To allow the Difference Triangle resource to be used as a ready to go lesson here is a basic description of an activity you can build around it.

**Background**

As described in the resource notes on teacherLED all of the numbers in the completed triangle must be the absolute difference of the two numbers below it. The absolute difference is how far apart the numbers are on the number line. In essence it is the larger of the two numbers minus the smaller number.

**Introducing the Activity. **

Start with a difference triangle of just the first three consecutive numbers. Present this on the board and explain the rules. You can use the difference between 2 and 3 to give the top number of 1 or the difference between 1 and 3 to give a top number of 2. Next move on to the next size of triangle with a base of 3. You may want to talk about how the sequence of triangular numbers progress as a digression or just explain that we add a new bottom row of one larger than the existing bottom row.

Perhaps involve the students at the board solving this one.

It is important to not use a prepared IWB resource for this as the students need to be clear on how to use pen and paper to work on this problem as this will be all they will have. Doing it freehand illustrates this well. I let the students have anything in reason to help them solve it. Most go for pencil, paper and eraser but those who think a bit more ask for scissors so that they can more easily rearrange their triangles by making movable number tiles.

For the 4^{th} and 5^{th} triangles explain that the students must solve it for themselves. Leave the 5^{th} difference triangle resource from teacherLED on the IWB. Explain the rules of the challenge. You will have to adapt the reward currency to suit your own needs here but in my case I use minutes of free time that the students can each bank up for use at a convenient time.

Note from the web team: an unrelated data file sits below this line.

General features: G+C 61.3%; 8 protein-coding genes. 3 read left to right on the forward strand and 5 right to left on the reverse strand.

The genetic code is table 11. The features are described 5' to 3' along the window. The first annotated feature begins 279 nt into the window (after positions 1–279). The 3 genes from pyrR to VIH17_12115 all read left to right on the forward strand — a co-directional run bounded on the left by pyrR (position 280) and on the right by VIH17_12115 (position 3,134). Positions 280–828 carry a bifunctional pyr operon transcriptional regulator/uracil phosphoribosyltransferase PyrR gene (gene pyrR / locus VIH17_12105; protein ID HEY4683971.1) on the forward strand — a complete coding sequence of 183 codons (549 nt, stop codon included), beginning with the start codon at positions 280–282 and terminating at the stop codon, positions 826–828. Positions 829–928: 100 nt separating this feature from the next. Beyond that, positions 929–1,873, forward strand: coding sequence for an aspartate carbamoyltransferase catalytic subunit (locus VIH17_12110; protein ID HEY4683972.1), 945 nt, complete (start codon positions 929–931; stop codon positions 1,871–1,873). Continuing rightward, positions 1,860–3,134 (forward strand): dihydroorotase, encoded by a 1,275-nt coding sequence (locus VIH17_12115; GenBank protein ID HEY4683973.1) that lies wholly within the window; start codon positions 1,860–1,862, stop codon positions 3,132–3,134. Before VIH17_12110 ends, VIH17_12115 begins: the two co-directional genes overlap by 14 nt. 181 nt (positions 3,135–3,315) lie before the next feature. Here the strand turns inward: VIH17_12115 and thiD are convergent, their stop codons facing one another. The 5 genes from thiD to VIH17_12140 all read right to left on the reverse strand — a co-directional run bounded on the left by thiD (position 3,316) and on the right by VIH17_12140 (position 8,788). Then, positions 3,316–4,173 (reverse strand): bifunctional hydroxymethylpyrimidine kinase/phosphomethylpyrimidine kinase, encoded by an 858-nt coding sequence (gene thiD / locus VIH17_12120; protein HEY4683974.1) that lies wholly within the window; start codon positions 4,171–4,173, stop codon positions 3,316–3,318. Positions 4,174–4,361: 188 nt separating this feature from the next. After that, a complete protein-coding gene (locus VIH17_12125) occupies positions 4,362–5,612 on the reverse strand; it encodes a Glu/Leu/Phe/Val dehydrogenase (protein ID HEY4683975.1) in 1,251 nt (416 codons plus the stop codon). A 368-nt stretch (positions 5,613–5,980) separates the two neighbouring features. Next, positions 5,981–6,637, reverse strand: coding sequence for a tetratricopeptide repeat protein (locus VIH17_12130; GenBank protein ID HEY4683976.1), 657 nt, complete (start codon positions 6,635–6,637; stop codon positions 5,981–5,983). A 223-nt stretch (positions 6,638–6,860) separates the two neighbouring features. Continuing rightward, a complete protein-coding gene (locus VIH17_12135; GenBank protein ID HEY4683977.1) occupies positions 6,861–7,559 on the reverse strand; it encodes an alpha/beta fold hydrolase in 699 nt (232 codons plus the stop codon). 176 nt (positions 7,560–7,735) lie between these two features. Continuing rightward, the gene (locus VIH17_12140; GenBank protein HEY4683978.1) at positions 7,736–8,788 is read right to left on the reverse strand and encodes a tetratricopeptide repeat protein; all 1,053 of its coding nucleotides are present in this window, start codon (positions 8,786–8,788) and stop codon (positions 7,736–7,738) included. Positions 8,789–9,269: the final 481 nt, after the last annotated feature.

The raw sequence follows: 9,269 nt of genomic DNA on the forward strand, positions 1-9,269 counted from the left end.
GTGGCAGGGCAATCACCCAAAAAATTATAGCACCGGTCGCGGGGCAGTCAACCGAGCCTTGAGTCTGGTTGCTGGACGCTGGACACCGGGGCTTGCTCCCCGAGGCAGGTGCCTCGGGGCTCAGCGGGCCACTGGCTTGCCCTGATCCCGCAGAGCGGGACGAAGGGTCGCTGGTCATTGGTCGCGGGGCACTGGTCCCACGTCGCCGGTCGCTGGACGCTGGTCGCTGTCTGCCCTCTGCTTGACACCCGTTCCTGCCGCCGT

I offer 15 minutes of free time as a total prize for being the first person/group to solve the 5^{th} puzzle.

Each group must show me a completed 4^{th} triangle before they can progress on to the 5^{th}.

When they feel they have completed the 5^{th} triangle they should go to the IWB and enter it on to the resource.

To prevent over-reliance on the resource they must enter the completed triangle within 1 minute of first touching the board. If they exceed this time or they find that their solution is wrong they forfeit 5 minutes from their potential winnings. This stops them using the resource rather than checking their own work.

The fifth triangle is very difficult to solve without having the top 3 numbers in place. TO encourage students to think about what they need to know and value its importance I auction off the top number for minutes from their potential winnings. The whole group will have the chance to pay 2 minutes from their potential winnings 10 minutes later but the winning bidder will get the time advantage. I repeat this after appropriate periods of time with the top 3 numbers which still leaves a tricky problem but one that with persistence and thinking about the problem will be solvable. Students don’t have to buy the numbers but they should consider that not paying the price will save reducing their potential winnings but if somebody else beats them to the solution they get nothing.

I’ve found this putting a value on the price of extra information a good thinking exercise for the students as they weigh up the costs and advantages of this decision alongside their thinking about the problem.

Even if a team reduces their potential winnings to zero they can be encouraged to continue as their win will deny other teams any winnings too.

You can set the timing of the activity by how quickly you give additional information.

**Conclusion**

As a fun conclusion to this activity when it is solved I give the students five minutes to view the finished triangle. I then present them with 15 plastic cups labelled with the numbers 1 to 15. I remove the solution from the IWB and then each student competes to be the quickest to stack the cups into the correct solution relying on memory supported by their mental arithmetic. If they work in teams each team’s final time is the mean time of each individual in the group. I use one of the online stopwatches for timing and each student starts and stops it themselves. If when they stop the timer their triangle is wrong they must restart the timer and try and correct it without audience help.

Note that the accompanying screenshot to this post gives you the solution to the 5th triangle. The next level with a base of 6 is actually impossible to do so only a particularly vindictive teacher would set it as an extension task!

Congratulations on an extremely innovative twist. The bidding system is exactly what I was looking for to bring this same problem to MathPickle teachers. Inspired!

Thank you. Glad to hear that somebody finds it useful!